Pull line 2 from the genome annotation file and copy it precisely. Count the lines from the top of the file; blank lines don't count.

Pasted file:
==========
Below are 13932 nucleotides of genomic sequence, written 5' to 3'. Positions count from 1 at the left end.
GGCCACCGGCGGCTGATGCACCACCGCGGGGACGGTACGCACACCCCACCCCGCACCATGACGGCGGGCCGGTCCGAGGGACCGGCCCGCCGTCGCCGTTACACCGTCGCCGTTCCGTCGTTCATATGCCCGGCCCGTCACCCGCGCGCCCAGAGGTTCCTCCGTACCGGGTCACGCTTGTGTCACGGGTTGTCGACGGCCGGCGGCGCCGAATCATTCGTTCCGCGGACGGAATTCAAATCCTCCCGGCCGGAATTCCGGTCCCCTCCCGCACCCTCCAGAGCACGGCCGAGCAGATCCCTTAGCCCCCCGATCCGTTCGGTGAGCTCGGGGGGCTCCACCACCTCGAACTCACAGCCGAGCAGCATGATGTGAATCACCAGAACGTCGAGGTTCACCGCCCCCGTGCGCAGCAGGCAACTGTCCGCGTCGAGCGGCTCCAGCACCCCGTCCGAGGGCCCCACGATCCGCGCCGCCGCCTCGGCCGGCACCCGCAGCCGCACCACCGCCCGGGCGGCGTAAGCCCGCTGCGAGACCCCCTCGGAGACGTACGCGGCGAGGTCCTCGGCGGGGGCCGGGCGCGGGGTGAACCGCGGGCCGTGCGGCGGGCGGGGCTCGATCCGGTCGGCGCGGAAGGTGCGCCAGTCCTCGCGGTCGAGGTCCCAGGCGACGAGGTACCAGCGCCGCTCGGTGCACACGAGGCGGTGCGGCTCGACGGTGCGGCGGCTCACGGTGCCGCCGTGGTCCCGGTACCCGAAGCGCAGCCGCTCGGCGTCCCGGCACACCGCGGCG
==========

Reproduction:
GGCCACCGGCGGCTGATGCACCACCGCGGGGACGGTACGCACACCCCACCCCGCACCATGACGGCGGGCCGGTCCGAGGGACCGGCCCGCCGTCGCCGTTACACCGTCGCCGTTCCGTCGTTCATATGCCCGGCCCGTCACCCGCGCGCCCAGAGGTTCCTCCGTACCGGGTCACGCTTGTGTCACGGGTTGTCGACGGCCGGCGGCGCCGAATCATTCGTTCCGCGGACGGAATTCAAATCCTCCCGGCCGGAATTCCGGTCCCCTCCCGCACCCTCCAGAGCACGGCCGAGCAGATCCCTTAGCCCCCCGATCCGTTCGGTGAGCTCGGGGGGCTCCACCACCTCGAACTCACAGCCGAGCAGCATGATGTGAATCACCAGAACGTCGAGGTTCACCGCCCCCGTGCGCAGCAGGCAACTGTCCGCGTCGAGCGGCTCCAGCACCCCGTCCGAGGGCCCCACGATCCGCGCCGCCGCCTCGGCCGGCACCCGCAGCCGCACCACCGCCCGGGCGGCGTAAGCCCGCTGCGAGACCCCCTCGGAGACGTACGCGGCGAGGTCCTCGGCGGGGGCCGGGCGCGGGGTGAACCGCGGGCCGTGCGGCGGGCGGGGCTCGATCCGGTCGGCGCGGAAGGTGCGCCAGTCCTCGCGGTCGAGGTCCCAGGCGACGAGGTACCAGCGCCGCTCGGTGCACACGAGGCGGTGCGGCTCGACGGTGCGGCGGCTCACGGTGCCGCCGTGGTCCCGGTACCCGAAGCGCAGCCGCTCGGCGTCCCGGCACACCGCGGCG